Tourniquets exist in a class of medical techniques associated with wilderness survival and military medicine primarily because they are only used in drastic, uncontrollable circumstances. Whether on the battlefield or some distant peak, a tourniquet is often the only way to stop excessive bleeding to severely injured limbs. Using a strip of fabric, belt, or other material, tourniquets constrict blood flow until the wound can be attended to by medical professionals.
During World War II, tourniquets were used heavily in the field, but because soldiers often had to wait hours on end to be seen by surgeons and medics, their constricted limbs suffered nerve and tissue damage that forced amputations. The perceived relationship between tourniquets and amputation caused them to fall out of use for decades, but new research from the battlefields of Iraq and Afghanistan has shown that, when used correctly, the benefits of tourniquets far outweigh the risks, especially in circumstances where patients can receive proper medical care within a few hours of their application.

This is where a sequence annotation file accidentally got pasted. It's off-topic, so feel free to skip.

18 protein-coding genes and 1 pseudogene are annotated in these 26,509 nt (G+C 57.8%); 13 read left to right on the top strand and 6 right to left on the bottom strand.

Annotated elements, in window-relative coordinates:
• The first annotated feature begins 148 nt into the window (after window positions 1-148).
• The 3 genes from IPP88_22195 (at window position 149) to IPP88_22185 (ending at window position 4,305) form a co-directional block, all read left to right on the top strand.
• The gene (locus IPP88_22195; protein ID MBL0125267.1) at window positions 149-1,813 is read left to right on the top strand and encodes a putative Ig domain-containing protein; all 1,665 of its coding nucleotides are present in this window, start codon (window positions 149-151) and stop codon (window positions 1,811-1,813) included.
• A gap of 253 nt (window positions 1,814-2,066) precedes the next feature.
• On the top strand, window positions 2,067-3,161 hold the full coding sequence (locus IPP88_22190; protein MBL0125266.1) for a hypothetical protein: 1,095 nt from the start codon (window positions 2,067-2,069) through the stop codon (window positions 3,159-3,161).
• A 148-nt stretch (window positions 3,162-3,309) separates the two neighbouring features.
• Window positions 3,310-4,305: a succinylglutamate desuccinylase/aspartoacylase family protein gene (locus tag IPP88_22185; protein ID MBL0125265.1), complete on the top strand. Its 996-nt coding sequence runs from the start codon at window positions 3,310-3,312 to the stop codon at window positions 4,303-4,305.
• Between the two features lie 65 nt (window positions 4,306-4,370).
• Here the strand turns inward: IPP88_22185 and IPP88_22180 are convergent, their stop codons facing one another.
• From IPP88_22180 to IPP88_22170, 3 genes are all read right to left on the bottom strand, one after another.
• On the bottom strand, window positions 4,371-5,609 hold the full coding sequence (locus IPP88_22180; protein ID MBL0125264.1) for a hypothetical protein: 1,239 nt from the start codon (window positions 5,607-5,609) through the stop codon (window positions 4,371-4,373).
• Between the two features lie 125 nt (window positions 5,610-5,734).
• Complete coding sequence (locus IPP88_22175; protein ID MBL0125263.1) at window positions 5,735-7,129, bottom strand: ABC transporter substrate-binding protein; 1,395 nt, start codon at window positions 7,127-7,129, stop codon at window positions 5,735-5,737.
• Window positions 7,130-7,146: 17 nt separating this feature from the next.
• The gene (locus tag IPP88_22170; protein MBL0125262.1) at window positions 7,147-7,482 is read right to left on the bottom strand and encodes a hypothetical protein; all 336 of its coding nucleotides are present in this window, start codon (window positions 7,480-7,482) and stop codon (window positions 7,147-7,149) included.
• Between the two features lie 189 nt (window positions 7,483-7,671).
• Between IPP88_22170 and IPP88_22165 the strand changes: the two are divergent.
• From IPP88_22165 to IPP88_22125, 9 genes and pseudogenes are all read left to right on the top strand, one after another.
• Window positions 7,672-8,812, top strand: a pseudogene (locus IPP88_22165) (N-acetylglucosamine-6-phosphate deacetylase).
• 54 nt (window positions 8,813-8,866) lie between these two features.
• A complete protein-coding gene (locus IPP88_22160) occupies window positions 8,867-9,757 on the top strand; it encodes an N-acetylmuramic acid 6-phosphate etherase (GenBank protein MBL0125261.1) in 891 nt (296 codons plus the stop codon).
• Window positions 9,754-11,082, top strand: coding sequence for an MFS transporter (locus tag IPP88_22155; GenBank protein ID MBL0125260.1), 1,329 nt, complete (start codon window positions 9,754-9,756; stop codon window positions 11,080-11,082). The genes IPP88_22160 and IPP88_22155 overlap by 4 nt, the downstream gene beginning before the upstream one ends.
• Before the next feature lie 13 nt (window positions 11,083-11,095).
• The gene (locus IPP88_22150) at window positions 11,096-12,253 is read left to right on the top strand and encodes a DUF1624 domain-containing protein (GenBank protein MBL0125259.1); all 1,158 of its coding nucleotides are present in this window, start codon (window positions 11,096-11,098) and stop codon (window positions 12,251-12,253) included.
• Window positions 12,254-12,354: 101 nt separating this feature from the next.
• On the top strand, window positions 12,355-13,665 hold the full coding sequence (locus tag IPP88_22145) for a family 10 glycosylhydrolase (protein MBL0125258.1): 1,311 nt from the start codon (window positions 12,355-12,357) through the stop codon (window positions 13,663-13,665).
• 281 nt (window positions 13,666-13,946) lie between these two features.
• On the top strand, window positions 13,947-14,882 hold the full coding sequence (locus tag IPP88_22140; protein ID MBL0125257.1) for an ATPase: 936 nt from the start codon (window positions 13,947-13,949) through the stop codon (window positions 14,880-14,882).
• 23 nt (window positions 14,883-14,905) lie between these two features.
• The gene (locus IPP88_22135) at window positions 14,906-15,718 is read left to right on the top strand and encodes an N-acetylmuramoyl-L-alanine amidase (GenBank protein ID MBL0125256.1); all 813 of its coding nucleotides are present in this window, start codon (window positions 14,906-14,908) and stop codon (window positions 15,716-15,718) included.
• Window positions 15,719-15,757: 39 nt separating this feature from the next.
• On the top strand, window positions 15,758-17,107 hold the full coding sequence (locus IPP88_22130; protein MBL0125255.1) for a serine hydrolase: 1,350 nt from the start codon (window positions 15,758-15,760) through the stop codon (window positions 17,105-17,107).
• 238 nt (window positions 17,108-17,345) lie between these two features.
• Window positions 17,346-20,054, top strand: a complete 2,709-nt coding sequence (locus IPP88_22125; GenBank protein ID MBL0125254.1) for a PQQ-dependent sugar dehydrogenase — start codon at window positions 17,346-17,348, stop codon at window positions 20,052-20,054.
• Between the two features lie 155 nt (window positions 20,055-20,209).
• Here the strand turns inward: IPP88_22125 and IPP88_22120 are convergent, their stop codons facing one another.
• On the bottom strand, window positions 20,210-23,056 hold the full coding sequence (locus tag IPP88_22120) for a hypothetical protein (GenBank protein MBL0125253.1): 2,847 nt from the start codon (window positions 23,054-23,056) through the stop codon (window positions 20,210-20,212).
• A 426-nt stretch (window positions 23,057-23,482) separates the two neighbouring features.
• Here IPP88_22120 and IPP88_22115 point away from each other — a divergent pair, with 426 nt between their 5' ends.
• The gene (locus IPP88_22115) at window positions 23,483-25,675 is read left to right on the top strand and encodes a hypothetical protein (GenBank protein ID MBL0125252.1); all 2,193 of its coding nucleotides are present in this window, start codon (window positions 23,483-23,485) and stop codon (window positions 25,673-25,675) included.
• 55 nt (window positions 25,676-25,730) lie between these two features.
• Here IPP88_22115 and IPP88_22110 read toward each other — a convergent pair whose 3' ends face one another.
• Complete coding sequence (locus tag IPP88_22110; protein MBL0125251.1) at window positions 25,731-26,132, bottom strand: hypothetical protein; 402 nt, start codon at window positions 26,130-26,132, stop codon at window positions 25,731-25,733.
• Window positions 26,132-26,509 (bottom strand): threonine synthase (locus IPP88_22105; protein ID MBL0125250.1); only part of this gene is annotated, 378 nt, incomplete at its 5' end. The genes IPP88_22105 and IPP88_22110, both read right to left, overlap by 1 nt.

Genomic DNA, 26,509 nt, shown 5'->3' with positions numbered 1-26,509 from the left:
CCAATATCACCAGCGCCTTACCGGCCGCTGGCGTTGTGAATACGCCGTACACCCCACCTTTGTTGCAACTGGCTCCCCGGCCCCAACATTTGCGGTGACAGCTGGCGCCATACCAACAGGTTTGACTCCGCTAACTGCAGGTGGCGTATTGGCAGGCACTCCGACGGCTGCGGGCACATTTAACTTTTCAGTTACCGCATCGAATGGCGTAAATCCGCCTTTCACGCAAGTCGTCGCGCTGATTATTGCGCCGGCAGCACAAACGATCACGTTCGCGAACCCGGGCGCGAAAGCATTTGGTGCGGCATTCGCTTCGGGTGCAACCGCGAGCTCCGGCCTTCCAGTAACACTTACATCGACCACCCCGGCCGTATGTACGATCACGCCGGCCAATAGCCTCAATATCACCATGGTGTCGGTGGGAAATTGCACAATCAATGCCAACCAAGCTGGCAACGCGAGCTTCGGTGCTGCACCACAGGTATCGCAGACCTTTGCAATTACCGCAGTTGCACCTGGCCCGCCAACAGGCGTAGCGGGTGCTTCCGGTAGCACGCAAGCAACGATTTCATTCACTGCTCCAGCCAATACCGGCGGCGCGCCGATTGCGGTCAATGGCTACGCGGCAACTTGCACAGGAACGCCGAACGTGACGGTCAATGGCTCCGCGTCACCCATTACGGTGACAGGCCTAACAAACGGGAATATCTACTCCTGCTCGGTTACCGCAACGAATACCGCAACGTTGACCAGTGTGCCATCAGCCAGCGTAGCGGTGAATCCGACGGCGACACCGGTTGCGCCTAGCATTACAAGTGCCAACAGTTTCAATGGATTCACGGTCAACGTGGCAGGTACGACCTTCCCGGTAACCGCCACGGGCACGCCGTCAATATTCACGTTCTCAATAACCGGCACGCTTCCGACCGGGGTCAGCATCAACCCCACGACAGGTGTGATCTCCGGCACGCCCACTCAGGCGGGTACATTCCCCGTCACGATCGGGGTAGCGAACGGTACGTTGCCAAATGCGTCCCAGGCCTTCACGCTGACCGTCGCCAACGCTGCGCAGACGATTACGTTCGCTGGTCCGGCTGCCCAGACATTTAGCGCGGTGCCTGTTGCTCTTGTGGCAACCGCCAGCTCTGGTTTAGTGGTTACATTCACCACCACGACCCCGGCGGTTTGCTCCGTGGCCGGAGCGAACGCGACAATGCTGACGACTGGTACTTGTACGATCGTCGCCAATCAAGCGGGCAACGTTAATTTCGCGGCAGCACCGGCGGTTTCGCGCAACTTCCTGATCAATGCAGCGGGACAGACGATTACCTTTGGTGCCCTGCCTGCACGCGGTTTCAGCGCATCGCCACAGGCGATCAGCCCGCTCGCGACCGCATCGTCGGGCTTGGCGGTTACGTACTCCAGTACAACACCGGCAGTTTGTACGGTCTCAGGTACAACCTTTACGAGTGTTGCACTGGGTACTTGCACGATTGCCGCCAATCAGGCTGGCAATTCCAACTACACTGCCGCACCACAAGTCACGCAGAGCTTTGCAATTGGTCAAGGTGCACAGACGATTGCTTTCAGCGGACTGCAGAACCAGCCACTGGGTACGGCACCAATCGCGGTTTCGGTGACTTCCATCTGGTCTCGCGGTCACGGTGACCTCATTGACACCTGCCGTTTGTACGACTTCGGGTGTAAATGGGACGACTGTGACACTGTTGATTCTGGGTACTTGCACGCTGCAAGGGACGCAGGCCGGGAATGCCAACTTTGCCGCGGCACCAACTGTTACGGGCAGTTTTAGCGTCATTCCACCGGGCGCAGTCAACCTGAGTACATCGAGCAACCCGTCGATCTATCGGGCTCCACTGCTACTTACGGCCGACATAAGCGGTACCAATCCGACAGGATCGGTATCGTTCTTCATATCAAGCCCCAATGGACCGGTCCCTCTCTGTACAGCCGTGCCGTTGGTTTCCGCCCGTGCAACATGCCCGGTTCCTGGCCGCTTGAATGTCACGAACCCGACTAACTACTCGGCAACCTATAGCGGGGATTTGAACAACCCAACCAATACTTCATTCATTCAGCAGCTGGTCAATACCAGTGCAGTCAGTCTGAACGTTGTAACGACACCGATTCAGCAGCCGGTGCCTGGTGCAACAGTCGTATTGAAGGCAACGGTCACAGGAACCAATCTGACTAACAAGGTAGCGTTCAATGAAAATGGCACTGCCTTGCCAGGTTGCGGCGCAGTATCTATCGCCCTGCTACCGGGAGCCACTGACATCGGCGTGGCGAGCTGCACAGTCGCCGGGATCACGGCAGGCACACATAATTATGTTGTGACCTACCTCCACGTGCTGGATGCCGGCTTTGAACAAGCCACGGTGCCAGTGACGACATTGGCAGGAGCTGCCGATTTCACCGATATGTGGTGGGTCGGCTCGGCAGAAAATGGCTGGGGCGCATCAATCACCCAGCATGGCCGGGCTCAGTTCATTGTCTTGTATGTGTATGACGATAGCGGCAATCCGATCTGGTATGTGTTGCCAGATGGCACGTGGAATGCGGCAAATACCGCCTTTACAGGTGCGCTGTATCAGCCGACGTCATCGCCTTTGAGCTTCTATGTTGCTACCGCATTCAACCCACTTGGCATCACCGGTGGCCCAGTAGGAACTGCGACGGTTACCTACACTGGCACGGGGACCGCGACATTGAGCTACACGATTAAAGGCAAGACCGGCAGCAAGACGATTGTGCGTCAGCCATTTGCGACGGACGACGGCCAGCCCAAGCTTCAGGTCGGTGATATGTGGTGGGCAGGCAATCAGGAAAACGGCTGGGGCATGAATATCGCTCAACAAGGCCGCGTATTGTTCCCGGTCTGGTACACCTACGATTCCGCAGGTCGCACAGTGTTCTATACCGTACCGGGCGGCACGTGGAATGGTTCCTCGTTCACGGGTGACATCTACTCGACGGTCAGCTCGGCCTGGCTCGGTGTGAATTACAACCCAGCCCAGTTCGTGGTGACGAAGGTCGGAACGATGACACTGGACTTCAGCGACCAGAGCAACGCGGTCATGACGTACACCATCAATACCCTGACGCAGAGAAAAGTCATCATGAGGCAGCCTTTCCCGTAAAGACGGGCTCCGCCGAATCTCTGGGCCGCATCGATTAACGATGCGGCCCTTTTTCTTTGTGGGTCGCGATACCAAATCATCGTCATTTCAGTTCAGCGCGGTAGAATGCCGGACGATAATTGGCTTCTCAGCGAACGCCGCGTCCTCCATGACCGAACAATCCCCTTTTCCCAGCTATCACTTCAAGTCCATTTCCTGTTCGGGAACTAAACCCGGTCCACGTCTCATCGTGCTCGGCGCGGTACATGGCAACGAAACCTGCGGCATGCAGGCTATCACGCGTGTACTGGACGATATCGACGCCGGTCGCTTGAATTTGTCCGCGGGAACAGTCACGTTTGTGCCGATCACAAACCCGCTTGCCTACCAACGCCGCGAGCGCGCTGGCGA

The bottom line is that when blood loss from a limb injury risks death, a tourniquet is a lifesaving technique that cannot be ignored.